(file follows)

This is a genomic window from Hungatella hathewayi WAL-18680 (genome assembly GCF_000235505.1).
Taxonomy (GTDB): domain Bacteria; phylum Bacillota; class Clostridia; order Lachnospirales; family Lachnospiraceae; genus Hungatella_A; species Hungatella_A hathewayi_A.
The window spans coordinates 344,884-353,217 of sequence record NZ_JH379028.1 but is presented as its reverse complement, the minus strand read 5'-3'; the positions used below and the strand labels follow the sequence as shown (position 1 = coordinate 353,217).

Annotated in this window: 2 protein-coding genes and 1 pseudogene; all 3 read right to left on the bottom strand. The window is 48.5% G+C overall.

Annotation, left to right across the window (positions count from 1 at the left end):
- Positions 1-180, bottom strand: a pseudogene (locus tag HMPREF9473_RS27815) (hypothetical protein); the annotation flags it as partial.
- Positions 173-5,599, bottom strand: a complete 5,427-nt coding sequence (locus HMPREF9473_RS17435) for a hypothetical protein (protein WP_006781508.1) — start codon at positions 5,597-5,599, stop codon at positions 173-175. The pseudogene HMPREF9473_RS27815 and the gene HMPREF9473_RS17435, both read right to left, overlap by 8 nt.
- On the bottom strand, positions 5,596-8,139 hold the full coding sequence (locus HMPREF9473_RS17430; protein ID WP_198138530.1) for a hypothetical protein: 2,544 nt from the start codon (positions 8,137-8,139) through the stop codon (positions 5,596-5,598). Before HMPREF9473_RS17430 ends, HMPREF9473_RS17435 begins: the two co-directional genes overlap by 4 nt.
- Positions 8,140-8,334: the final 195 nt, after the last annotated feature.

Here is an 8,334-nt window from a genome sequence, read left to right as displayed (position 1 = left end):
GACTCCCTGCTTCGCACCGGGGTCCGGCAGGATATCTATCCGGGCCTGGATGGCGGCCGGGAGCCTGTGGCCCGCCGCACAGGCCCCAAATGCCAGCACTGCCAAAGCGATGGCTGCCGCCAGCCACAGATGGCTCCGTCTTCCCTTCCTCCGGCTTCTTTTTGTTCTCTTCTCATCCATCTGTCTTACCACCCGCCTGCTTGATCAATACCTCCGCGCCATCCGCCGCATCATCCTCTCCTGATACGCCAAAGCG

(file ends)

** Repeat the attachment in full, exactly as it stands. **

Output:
This is a genomic window from Hungatella hathewayi WAL-18680 (genome assembly GCF_000235505.1).
Taxonomy (GTDB): domain Bacteria; phylum Bacillota; class Clostridia; order Lachnospirales; family Lachnospiraceae; genus Hungatella_A; species Hungatella_A hathewayi_A.
The window spans coordinates 344,884-353,217 of sequence record NZ_JH379028.1 but is presented as its reverse complement, the minus strand read 5'-3'; the positions used below and the strand labels follow the sequence as shown (position 1 = coordinate 353,217).

Annotated in this window: 2 protein-coding genes and 1 pseudogene; all 3 read right to left on the bottom strand. The window is 48.5% G+C overall.

Annotation, left to right across the window (positions count from 1 at the left end):
- Positions 1-180, bottom strand: a pseudogene (locus tag HMPREF9473_RS27815) (hypothetical protein); the annotation flags it as partial.
- Positions 173-5,599, bottom strand: a complete 5,427-nt coding sequence (locus HMPREF9473_RS17435) for a hypothetical protein (protein WP_006781508.1) — start codon at positions 5,597-5,599, stop codon at positions 173-175. The pseudogene HMPREF9473_RS27815 and the gene HMPREF9473_RS17435, both read right to left, overlap by 8 nt.
- On the bottom strand, positions 5,596-8,139 hold the full coding sequence (locus HMPREF9473_RS17430; protein ID WP_198138530.1) for a hypothetical protein: 2,544 nt from the start codon (positions 8,137-8,139) through the stop codon (positions 5,596-5,598). Before HMPREF9473_RS17430 ends, HMPREF9473_RS17435 begins: the two co-directional genes overlap by 4 nt.
- Positions 8,140-8,334: the final 195 nt, after the last annotated feature.

Here is an 8,334-nt window from a genome sequence, read left to right as displayed (position 1 = left end):
GACTCCCTGCTTCGCACCGGGGTCCGGCAGGATATCTATCCGGGCCTGGATGGCGGCCGGGAGCCTGTGGCCCGCCGCACAGGCCCCAAATGCCAGCACTGCCAAAGCGATGGCTGCCGCCAGCCACAGATGGCTCCGTCTTCCCTTCCTCCGGCTTCTTTTTGTTCTCTTCTCATCCATCTGTCTTACCACCCGCCTGCTTGATCAATACCTCCGCGCCATCCGCCGCATCATCCTCTCCTGATACGCCAAAGCG